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The American National Standards Institute (ANSI), is a private, non-profit membership organization representing over 1,000 public and private organizations, businesses and government agencies. They seek to develop technical, political and policy consensus among various groups. Their web site is http://www.ansi.org/.
ANSI does not develop American National Standards (ANS's), but they accredit qualified groups to do so in their area(s) of technical expertise. There are over 14,000 ANSI-approved standards in use today.
ANSI-approved standards are voluntary, however some of the content of these standards are incorporated into state and/or federal regulation "by reference" meaning that the regulations refer the reader to the standards without restating them.
ANSI is the official U.S. representative to the International Organization for Standardization (ISO). You may have heard of the ISO management system standards ISO 9000 (quality) and ISO 14000 (environmental), especially if you read Dilbert a lot.
29 CFR 1910.1200, the OSHA Hazard Communication Standard took effect in 1986 and it was not until June 1, 2015 under the current regulation that OSHA required a specific format for what were then called Material Safety Data Sheets (MSDSs) and are now called more simply Safety Data Sheets (SDSs). OSHA had a suggested Form 174 (OMB #1218-0072) with eight sections that contained the required HazCom information, but they had no statutory authority to require any standard format or wording. As nothing in the HCS prevented manufacturers from adding additional information to the MSDS, the formats of MSDSs began to vary wildly from manufacturer to manufacturer, particularly for those engaged in international commerce.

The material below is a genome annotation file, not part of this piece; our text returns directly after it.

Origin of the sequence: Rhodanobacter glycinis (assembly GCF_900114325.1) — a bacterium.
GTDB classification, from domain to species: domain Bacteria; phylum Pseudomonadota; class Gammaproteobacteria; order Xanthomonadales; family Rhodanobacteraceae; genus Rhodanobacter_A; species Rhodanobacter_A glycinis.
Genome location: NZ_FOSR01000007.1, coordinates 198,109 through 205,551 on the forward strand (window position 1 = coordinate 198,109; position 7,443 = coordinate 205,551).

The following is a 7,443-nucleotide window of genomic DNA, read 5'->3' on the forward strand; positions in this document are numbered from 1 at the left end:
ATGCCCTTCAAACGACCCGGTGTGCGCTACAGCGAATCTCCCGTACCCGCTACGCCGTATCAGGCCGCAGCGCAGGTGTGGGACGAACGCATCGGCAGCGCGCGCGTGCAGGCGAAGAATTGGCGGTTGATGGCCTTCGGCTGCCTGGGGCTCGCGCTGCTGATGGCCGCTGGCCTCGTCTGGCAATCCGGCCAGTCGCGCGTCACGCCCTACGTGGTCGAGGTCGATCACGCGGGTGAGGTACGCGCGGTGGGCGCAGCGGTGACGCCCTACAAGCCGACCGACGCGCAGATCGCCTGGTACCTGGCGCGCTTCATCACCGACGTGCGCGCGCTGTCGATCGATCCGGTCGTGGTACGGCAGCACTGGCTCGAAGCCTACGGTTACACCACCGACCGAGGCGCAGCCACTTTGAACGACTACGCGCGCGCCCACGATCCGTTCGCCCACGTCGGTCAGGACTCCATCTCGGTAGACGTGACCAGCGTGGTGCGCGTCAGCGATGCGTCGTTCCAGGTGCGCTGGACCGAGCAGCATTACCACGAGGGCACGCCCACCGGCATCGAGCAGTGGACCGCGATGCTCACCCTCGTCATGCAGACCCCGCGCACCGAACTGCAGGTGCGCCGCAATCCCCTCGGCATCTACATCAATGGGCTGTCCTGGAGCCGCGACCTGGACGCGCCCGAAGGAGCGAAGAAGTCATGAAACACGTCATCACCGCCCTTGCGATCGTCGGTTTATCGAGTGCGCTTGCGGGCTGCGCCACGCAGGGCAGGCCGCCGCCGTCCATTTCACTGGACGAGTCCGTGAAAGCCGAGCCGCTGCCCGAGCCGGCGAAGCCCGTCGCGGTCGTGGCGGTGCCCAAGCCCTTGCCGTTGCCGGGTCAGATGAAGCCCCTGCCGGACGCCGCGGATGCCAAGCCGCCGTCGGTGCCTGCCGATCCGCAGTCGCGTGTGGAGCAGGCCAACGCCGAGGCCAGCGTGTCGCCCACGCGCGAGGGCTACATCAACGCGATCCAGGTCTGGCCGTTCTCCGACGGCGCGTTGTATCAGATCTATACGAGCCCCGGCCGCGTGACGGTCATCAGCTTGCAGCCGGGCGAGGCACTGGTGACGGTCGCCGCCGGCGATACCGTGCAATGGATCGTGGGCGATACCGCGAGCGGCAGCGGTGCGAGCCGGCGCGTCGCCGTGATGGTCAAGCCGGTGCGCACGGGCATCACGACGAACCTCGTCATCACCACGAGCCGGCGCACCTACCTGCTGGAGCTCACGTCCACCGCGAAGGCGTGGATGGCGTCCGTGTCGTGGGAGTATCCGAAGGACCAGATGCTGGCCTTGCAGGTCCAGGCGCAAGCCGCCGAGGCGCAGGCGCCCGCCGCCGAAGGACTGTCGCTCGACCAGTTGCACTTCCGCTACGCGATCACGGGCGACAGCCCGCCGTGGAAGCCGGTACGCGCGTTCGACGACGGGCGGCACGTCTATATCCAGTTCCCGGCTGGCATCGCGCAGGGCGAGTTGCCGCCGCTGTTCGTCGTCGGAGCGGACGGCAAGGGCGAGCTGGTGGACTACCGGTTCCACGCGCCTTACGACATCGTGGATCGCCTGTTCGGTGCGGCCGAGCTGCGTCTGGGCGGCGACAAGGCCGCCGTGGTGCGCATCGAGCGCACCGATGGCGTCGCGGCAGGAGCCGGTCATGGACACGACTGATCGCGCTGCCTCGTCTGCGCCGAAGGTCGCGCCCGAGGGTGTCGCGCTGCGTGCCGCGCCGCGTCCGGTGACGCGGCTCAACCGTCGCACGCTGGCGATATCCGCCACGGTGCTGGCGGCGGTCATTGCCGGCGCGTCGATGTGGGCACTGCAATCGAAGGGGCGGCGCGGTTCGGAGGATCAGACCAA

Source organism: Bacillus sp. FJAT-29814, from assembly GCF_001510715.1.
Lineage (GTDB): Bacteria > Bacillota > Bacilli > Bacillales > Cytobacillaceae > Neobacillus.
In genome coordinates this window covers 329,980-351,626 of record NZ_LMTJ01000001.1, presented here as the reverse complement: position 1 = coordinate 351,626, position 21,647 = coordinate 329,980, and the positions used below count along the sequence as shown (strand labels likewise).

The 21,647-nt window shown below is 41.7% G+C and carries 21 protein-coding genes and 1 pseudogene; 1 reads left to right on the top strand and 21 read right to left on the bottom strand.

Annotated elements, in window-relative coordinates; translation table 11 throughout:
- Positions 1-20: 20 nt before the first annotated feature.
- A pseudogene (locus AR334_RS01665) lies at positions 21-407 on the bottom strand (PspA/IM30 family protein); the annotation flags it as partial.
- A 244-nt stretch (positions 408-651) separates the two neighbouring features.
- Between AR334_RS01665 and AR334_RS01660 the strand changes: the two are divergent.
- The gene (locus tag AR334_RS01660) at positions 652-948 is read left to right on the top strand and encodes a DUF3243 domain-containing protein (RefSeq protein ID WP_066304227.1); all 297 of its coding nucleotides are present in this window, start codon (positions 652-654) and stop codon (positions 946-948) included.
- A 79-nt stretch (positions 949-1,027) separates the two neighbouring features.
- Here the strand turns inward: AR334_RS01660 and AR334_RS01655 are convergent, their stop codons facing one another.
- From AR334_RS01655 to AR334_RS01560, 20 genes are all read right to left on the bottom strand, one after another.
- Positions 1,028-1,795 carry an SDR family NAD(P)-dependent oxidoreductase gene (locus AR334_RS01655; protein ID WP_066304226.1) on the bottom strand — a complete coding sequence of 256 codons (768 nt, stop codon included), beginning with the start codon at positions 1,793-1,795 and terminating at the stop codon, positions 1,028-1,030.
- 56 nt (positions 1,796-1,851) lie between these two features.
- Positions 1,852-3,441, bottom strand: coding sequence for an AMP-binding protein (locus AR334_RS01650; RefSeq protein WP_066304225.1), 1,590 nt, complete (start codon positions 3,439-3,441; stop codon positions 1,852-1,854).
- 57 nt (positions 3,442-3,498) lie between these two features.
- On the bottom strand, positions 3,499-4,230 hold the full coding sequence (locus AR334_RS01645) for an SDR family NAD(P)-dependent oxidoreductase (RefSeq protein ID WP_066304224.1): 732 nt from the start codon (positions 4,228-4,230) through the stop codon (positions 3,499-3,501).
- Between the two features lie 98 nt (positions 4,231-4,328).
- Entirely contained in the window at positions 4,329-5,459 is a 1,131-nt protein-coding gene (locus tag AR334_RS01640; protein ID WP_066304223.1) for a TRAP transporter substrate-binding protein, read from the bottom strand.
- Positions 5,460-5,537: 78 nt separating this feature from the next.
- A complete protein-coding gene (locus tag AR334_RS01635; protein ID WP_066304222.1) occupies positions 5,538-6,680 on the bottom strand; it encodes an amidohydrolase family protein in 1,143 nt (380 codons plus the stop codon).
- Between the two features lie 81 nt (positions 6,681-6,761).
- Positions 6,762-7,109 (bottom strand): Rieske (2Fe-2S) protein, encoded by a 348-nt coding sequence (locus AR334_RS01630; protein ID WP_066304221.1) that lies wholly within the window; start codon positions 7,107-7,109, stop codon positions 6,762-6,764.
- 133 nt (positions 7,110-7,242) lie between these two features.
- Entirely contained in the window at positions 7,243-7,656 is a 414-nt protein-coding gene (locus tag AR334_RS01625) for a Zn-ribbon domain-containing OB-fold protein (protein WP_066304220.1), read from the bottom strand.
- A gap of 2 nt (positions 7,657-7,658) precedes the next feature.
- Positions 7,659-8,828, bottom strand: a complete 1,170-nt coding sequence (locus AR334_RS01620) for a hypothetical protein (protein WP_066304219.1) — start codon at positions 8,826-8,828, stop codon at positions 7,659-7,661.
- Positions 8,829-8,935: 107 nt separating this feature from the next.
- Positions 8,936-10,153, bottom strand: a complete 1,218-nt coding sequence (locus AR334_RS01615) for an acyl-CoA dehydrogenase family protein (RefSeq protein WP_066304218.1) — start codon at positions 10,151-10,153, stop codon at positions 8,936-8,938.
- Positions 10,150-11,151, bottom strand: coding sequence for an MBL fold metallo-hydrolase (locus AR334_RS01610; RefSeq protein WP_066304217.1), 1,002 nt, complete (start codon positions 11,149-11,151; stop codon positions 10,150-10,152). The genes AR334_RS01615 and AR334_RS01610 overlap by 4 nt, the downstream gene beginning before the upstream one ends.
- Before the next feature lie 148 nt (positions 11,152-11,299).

What eventually became ANSI standard Z400.1-1993 "Hazardous Industrial Chemicals - Material Safety Data Sheets - Preparation" was developed by the American Chemistry Council, formerly known as the Chemical Manufacturers Association (CMA) in an effort to present MSDS information in a consistent format. This format provided several benefits over the voluntary OSHA 174 format:
It did not take long for OSHA to realize the benefits of the ANSI format and they began to explicitly recommend it in 1998. It took some time, but the Z400.1 standard eventually worked its way into the Globally Harmonized System of Classification and Labeling of Chemicals (GHS) model system which forms the basis of the current US SDS standard, HCS 2012. The current ANSI SDS standard is ANSI Z400.1/Z129.1-2010, Hazardous Workplace Chemicals - Hazard Evaluation and Safety Data Sheet and Precautionary Labeling Preparation, but with HCS 2012 now in full regulatory effect and the GHS being continuously being refined by the United Nations, it is not clear to us what, if any, purpose Z400.1 currently has as it is not incorporated by reference in HCS 2012, but is rather partially derived/descended from it.
Safety Data Sheets written to the Z400.1 ANSI standard (as well as the current US regulation, Appendix D of HCS 2012, have 16 sections in this explicit order:
Additional ANSI standards may quoted on SDS's in reference to emergency equipment such as eye washes and safety showers (ANSI/ISEA Z358.1-2014, "American National Standard for Emergency Eyewash and Shower Equipment") or personal protective equipment such as safety glasses, goggles, and respirators.
See also: ACGIH, OSHA
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